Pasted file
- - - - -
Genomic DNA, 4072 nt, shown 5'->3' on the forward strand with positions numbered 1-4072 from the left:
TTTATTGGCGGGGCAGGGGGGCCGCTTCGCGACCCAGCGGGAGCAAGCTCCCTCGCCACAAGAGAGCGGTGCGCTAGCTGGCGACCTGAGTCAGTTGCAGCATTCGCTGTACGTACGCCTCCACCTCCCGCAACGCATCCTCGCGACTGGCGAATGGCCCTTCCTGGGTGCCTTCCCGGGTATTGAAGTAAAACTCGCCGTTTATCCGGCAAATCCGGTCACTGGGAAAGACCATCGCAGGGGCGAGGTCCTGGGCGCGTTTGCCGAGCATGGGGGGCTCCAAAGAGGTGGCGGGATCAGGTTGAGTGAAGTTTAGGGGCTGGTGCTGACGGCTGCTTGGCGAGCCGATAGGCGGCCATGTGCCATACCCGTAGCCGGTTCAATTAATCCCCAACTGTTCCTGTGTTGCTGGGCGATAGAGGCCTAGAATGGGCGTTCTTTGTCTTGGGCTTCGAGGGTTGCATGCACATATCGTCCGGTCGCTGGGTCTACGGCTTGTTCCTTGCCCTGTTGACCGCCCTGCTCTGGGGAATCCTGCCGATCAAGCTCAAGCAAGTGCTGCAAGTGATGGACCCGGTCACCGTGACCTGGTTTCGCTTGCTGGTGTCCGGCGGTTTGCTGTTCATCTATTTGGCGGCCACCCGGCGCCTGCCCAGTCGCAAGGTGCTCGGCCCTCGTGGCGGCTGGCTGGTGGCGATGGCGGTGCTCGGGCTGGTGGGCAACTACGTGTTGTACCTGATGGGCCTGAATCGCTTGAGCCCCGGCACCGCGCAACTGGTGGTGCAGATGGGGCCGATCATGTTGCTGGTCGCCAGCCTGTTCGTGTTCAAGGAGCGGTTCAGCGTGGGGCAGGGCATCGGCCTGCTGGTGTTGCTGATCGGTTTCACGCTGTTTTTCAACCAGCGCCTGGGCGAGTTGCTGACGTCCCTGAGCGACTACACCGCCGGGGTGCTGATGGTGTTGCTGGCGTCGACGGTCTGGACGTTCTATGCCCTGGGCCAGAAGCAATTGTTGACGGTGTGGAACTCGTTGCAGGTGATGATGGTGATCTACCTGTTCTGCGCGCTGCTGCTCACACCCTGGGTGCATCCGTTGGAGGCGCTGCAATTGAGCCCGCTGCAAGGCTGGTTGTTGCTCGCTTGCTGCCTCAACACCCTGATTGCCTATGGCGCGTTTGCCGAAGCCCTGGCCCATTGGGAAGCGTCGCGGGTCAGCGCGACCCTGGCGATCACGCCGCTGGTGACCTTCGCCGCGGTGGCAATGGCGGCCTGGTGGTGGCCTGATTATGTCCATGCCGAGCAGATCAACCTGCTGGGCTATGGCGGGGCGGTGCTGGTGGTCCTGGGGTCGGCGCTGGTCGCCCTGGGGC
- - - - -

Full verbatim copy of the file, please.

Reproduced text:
Genomic DNA, 4072 nt, shown 5'->3' on the forward strand with positions numbered 1-4072 from the left:
TTTATTGGCGGGGCAGGGGGGCCGCTTCGCGACCCAGCGGGAGCAAGCTCCCTCGCCACAAGAGAGCGGTGCGCTAGCTGGCGACCTGAGTCAGTTGCAGCATTCGCTGTACGTACGCCTCCACCTCCCGCAACGCATCCTCGCGACTGGCGAATGGCCCTTCCTGGGTGCCTTCCCGGGTATTGAAGTAAAACTCGCCGTTTATCCGGCAAATCCGGTCACTGGGAAAGACCATCGCAGGGGCGAGGTCCTGGGCGCGTTTGCCGAGCATGGGGGGCTCCAAAGAGGTGGCGGGATCAGGTTGAGTGAAGTTTAGGGGCTGGTGCTGACGGCTGCTTGGCGAGCCGATAGGCGGCCATGTGCCATACCCGTAGCCGGTTCAATTAATCCCCAACTGTTCCTGTGTTGCTGGGCGATAGAGGCCTAGAATGGGCGTTCTTTGTCTTGGGCTTCGAGGGTTGCATGCACATATCGTCCGGTCGCTGGGTCTACGGCTTGTTCCTTGCCCTGTTGACCGCCCTGCTCTGGGGAATCCTGCCGATCAAGCTCAAGCAAGTGCTGCAAGTGATGGACCCGGTCACCGTGACCTGGTTTCGCTTGCTGGTGTCCGGCGGTTTGCTGTTCATCTATTTGGCGGCCACCCGGCGCCTGCCCAGTCGCAAGGTGCTCGGCCCTCGTGGCGGCTGGCTGGTGGCGATGGCGGTGCTCGGGCTGGTGGGCAACTACGTGTTGTACCTGATGGGCCTGAATCGCTTGAGCCCCGGCACCGCGCAACTGGTGGTGCAGATGGGGCCGATCATGTTGCTGGTCGCCAGCCTGTTCGTGTTCAAGGAGCGGTTCAGCGTGGGGCAGGGCATCGGCCTGCTGGTGTTGCTGATCGGTTTCACGCTGTTTTTCAACCAGCGCCTGGGCGAGTTGCTGACGTCCCTGAGCGACTACACCGCCGGGGTGCTGATGGTGTTGCTGGCGTCGACGGTCTGGACGTTCTATGCCCTGGGCCAGAAGCAATTGTTGACGGTGTGGAACTCGTTGCAGGTGATGATGGTGATCTACCTGTTCTGCGCGCTGCTGCTCACACCCTGGGTGCATCCGTTGGAGGCGCTGCAATTGAGCCCGCTGCAAGGCTGGTTGTTGCTCGCTTGCTGCCTCAACACCCTGATTGCCTATGGCGCGTTTGCCGAAGCCCTGGCCCATTGGGAAGCGTCGCGGGTCAGCGCGACCCTGGCGATCACGCCGCTGGTGACCTTCGCCGCGGTGGCAATGGCGGCCTGGTGGTGGCCTGATTATGTCCATGCCGAGCAGATCAACCTGCTGGGCTATGGCGGGGCGGTGCTGGTGGTCCTGGGGTCGGCGCTGGTCGCCCTGGGGC